Notes on Media

Icon

Just another weblog. Lasse Bo Timmermann.

Calm Technology

Ubiquitous Computing is a concept firstly formulated by Mark Weise in 1991. Afterwards is has been used in various contexts and under various names. Pervasive computing, the Internet of things and ambient intelligence are only some of them. Whether the high expections formulated by Weiser and others can ever be reached or if the goals are at all desirable is a question still discussed. Dealing with Weiser and his work itensively during my Bachelor program I have been reminded of one of his ideas in a quite remarkable way. On TV I stumbled upon an ad of the new HTC campaign, which comes under the slogan “quietly brilliant”. As a description of mobile communication devices the slogan shows a striking closeness to Weiser’s notion of calm technology that appears in a paper from 1999. There he describes how technology fades to the background and adapts to the context in order to remain calm and disappear from the focus of attention. The ad itself then nicely plays with the ubiquity of phones in daily live. While the phones sold by HTC are arguably far from Weiser’s vision, the example still indicates a nice way to see the relevance of writings that are almost 20 years old.

Advertisements

Filed under: Future, Media, Nostalgia, Technology, Ubiquitous Computing

The Internet as the New Green?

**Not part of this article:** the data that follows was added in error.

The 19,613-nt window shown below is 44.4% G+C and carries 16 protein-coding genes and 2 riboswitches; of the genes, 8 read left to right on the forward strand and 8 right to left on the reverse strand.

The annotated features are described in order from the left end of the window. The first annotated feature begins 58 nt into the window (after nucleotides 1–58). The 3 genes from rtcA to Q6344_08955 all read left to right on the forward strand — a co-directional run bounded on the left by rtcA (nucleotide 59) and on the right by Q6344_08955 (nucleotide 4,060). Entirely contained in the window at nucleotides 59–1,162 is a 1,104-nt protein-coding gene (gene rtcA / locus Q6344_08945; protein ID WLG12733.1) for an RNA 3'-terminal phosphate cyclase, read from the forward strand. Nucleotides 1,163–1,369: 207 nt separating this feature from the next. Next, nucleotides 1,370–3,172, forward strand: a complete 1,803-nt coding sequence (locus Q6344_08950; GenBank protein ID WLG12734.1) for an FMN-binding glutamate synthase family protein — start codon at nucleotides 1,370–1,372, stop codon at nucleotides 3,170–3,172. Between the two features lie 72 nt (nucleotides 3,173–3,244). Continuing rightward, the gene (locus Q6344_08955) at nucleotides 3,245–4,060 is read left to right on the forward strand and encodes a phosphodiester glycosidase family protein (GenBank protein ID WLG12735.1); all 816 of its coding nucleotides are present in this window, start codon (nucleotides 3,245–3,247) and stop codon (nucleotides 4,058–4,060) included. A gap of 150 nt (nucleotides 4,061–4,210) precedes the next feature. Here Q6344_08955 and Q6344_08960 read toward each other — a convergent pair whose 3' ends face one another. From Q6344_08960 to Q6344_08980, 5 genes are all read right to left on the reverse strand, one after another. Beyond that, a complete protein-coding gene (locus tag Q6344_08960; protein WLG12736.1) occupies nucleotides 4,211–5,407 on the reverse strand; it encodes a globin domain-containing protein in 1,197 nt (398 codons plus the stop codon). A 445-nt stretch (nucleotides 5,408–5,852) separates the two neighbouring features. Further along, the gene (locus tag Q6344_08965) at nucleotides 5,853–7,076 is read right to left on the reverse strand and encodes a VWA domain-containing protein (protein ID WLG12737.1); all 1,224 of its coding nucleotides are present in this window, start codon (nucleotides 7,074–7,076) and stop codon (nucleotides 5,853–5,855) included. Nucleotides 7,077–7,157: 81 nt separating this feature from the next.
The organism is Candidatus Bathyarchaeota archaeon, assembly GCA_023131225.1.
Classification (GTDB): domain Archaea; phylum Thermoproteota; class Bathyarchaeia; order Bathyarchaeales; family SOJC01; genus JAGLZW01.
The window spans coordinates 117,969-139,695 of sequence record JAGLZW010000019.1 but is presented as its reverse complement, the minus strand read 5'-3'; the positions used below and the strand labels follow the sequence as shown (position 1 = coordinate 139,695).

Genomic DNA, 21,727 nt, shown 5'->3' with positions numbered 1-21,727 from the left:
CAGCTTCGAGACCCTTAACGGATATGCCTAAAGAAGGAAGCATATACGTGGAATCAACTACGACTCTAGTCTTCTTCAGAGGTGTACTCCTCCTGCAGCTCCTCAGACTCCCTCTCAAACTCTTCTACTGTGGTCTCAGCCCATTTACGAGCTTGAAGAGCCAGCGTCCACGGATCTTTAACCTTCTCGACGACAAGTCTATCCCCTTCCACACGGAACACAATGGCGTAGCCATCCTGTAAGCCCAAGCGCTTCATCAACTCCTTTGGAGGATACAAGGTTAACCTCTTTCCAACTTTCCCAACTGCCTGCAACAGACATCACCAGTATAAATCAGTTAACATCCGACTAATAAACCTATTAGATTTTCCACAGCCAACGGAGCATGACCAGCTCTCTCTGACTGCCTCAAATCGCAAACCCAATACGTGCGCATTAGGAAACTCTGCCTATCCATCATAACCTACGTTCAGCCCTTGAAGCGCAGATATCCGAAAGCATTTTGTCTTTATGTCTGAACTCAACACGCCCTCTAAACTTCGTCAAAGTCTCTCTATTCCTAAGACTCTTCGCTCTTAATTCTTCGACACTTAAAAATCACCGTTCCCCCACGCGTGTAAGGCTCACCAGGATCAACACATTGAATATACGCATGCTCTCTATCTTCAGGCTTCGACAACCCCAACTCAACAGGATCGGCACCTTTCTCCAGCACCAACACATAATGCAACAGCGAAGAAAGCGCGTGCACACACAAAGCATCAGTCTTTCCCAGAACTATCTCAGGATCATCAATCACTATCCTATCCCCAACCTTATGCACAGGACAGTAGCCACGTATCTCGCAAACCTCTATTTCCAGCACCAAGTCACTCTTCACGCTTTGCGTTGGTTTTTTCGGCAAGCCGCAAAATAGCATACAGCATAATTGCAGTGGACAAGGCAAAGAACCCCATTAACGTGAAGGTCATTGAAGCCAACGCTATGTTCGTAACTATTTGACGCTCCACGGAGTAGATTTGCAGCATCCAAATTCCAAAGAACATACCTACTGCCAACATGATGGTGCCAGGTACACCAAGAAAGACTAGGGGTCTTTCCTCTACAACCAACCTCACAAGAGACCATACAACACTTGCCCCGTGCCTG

In November I already wrote of the possibility to see movements, dealing critically with technology, taking a development similar to the idea of the green in the 1980s. Recently I found a news item quite interesting with respect to this connection. The screenshot above is taken from Spiegel Online, which arguably is the largest online news portal in Germany. It shows people taking part in the largest protest against nuclear power for more than 20 years. What I think is interesting about the article is the connection between the anti-nuclear movement and movements concerned with the Internet. The headline somehow strangely connects the “leakage” of data, dealing with the selection of final storage sites for nuclear waste, with the protest against nuclear power plants. It roughly reads “Confidental Gorleben-Files freely available on the Internet” next to the photograph of two protesters. Whilst the protest and the leakage of confidental files are only loosely connected, the article positions the Internet as some kind of protest space and puts two distinct movements in the same corner. Although the composition of the news item might just be a coincidence I think that it is quite telling regarding the larger discourse of Internet politics and its potential to become the green of the 2010s.

Filed under: Activism, Culture, Media, Politics